Replacement legislation would remove personal-injury protection in favor of bodily injury coverage.
Once again, Florida’s no-fault auto insurance system has made its way back to the House and faces potential demise. This, despite concerns voiced by the industry suggesting that this move by the Legislature may not reduce premiums.
Critics warn that removing the current system risks increasing health insurance rates and lawsuit numbers.
Earlier this week, the House Insurance & Banking Subcommittee backed HB 771. That measure would replace the current mandatory components of the no-fault auto insurance system requiring persona-injury protection (PIP) coverage. It would replace that requirement with mandatory bodily injury coverage. Backers of this change state that the change will help to reduce the notoriously high Florida insurance premiums.
The same House Proposal also included the requirement that car insurers would offer medical payments coverage, called MedPay. This is not a new position but is one the state Senate has previously supported. The idea behind that type of coverage is to cover medical bills when motorists are injured in crashes.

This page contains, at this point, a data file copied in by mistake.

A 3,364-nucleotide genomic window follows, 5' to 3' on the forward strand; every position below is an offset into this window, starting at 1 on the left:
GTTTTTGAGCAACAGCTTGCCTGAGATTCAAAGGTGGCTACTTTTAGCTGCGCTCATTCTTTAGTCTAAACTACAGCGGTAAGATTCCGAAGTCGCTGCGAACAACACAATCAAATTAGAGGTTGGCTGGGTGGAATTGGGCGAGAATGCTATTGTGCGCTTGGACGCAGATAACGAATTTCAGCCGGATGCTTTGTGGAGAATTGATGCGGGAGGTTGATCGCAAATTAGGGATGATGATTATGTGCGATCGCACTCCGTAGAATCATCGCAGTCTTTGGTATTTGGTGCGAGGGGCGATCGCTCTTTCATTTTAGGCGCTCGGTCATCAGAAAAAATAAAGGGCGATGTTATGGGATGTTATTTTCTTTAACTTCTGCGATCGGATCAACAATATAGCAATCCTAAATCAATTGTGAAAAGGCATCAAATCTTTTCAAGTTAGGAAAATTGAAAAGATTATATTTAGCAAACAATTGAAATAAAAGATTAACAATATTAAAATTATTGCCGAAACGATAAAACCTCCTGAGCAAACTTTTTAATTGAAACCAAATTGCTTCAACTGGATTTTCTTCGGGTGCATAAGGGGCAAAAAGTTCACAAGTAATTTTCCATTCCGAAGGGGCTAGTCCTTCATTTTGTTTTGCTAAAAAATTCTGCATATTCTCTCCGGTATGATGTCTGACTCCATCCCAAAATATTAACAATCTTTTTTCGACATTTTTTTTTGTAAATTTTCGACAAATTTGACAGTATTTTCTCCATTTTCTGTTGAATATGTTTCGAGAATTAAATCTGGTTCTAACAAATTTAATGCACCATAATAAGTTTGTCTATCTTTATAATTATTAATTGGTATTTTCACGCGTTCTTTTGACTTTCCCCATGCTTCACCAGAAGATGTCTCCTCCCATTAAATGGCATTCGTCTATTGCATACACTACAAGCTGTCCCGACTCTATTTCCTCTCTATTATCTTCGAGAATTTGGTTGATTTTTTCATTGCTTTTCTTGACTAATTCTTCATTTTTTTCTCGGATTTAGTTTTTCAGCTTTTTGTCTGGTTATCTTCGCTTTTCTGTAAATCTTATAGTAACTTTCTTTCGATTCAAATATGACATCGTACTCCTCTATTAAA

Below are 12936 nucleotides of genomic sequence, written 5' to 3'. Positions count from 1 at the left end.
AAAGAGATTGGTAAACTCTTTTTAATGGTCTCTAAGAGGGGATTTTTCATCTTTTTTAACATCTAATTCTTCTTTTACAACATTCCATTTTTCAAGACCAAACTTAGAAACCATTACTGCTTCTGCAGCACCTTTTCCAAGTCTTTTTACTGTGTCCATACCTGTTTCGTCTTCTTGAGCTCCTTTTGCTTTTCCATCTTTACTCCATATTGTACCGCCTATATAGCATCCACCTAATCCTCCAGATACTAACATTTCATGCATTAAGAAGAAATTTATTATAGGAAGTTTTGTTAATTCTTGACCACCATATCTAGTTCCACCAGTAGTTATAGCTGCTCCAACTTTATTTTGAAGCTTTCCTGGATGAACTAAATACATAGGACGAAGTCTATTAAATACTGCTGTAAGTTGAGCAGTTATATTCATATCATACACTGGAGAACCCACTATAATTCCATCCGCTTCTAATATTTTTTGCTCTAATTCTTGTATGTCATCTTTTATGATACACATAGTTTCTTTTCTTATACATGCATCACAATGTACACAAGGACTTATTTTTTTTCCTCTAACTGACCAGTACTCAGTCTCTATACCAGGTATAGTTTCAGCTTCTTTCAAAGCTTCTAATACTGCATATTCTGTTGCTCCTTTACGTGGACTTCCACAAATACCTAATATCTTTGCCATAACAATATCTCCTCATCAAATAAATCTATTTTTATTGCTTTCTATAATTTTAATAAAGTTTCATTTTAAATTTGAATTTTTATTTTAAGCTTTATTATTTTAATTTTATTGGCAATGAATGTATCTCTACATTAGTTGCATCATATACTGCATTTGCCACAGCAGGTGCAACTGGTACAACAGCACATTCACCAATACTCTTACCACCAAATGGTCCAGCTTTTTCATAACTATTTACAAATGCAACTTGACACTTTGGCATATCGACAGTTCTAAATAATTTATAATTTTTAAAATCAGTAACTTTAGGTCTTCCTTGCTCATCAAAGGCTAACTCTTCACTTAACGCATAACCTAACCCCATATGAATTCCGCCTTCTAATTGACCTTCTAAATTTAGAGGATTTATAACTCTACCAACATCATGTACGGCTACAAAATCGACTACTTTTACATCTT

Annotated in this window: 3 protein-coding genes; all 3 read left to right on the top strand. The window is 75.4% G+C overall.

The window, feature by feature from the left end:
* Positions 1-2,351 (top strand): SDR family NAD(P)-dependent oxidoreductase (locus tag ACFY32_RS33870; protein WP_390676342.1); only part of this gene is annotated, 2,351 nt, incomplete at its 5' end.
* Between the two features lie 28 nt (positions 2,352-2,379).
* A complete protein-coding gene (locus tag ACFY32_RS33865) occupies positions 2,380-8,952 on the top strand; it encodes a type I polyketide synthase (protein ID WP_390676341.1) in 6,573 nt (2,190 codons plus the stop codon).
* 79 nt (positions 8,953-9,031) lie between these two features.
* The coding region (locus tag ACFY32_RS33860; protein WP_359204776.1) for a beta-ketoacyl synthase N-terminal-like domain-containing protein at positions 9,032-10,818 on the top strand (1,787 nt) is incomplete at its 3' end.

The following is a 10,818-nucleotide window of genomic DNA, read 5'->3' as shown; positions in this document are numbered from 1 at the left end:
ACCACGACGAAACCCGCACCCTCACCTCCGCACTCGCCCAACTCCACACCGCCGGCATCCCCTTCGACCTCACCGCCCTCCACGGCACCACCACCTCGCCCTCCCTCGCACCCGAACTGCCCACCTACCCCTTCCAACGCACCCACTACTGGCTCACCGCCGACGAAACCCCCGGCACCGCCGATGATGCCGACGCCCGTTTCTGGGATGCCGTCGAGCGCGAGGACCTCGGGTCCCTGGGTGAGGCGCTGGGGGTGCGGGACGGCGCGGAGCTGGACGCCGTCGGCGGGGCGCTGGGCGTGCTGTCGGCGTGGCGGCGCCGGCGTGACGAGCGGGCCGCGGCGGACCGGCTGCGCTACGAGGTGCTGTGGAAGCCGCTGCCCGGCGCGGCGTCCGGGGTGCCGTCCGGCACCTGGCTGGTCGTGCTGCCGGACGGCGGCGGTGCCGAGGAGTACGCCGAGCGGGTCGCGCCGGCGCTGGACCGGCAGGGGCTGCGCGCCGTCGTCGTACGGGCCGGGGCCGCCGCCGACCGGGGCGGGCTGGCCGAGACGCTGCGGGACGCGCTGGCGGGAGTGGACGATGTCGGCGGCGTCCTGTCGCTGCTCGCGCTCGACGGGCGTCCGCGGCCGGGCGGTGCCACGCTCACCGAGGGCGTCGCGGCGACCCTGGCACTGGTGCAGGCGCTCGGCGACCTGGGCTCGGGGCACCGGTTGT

The core PIP component of the Florida no-fault auto insurance system has been debated for years.
Florida has been working to overhaul or replace its PIP for several years. It is blamed for the high and ever-increasing insurance premiums motorists are required to pay.
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“We know that the PIP system is broken,” said Erin Grall (R-Vero Beach), sponsor of the bill. “There is extreme value in transitioning to a new system without adding additional layers of policy that may not be necessary.”
That said, as the proposal makes its way forward, House members have stated that the MedPay coverage proposal requires additional work before it would be usable. Moreover, there are a number of issues that would need to be ironed out regarding opening the doors to “bad faith” lawsuits filed against insurance companies.
Bryon Donalds (R-Naples, the subcommittee chairperson, said he is interested to see how this proposal unfolds as PIP is currently playing the role of a “quasi-health care system.”
The state Legislature has been seeking to repair or replace the PIP portion of the no-fault auto insurance system for quite some time. This latest effort appears to be among those with the most promise of moving forward.